Angela Andreella

Assistant Professor at Ca’ Foscari University of Venice

Universiy of Padua

I am an Assistant Professor at the Department of Economics of the University Ca’ Foscari Venezia. I am analyzing and using big data to redefine the design of services to citizens and communities to customize and adapt interventions to the characteristics of the territories and communities of reference.

Previously, I did a Post-Doc at the Department of Statistical Sciences of the University of Padova under the supervision of Professor Bruno Scarpa and Livio Finos. We are studying Procrustes-based methods in the context of high-dimensional data’s functional alignment like fMRI, EEG, and genetic data. In particular, we are developing an extension of the famous perturbation model to improve interpretability, inferential proprieties, model flexibility, and optimization of the computational effort. We are also working on modeling big clinical data collaborating with Dr. Sabrina Brigadoi.

I also finished a Post-Doc at the Department of Science and Technology of the University of Insubria with the supervision of Professor Antonietta Mira. The project was focused on modeling the data from emergency call centers across the Lombardy region in Italy.

I finished my Ph.D. in Statistical Sciences under the supervision of Professor Livio Finos about statistical methods to analyze neuroscience data, e.g., fMRI data.

Mainly, my interest is to connect the clinical and statistical fields improving both areas. For that, I am a member of the Psicostat group at the University of Padova.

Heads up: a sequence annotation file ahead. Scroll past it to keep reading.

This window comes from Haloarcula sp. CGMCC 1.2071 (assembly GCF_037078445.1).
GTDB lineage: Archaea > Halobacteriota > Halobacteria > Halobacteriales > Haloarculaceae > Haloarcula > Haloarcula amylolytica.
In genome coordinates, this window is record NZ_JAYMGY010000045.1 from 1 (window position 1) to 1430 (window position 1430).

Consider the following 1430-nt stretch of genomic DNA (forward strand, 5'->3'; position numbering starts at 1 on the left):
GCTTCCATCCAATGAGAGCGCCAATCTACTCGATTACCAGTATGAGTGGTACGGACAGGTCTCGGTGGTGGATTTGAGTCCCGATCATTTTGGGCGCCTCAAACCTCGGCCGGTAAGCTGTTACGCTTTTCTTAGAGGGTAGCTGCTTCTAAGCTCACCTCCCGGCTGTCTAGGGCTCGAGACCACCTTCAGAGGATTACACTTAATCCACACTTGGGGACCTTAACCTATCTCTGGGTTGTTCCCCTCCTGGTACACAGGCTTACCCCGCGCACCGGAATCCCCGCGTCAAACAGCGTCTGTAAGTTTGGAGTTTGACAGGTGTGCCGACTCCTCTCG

One Ph.D. thesis project was about a spatial regularization of the Procrustes-based method used in the functional alignment of brain data, i.e., the ProMises (Procrustes von Mises-Fisher) model. I am collaborating with Professor James Haxby from the Department of Psychological and Brain Sciences at Dartmouth College and with the Haxby Lab.

Another project of the Ph.D. thesis was about a permutation-based approach of the All Resolution Inference method under the supervision of Professor Jelle Goeman from the Department of Biomedical Data Sciences and Professor Wouter Weeda from the Department of Psychology at Leiden University. The method fixes the spatial specificity paradox, computing lower bounds for each cluster’s number of active voxels. The method can be applied as many times as the user want, still controlling the family-wise error rate.

I am also collaborating with Paolo Brambilla and Giuseppe Delvecchio on various psychiatrical and psychological projects.

Curriculum Vitae


  • Dimensional reduction techniques
  • High Dimensional Statistic
  • Multiple Testing and Selective Inference
  • Permutation test
  • Statistical Shape Analysis
  • Statistic applied in Neuroscience


  • PhD in Statistical Science, 2017

    University of Padua

  • MSc in Statistical Science, 2016

    University of Padua

  • BSc in Statistical Science, 2013

    University of Padua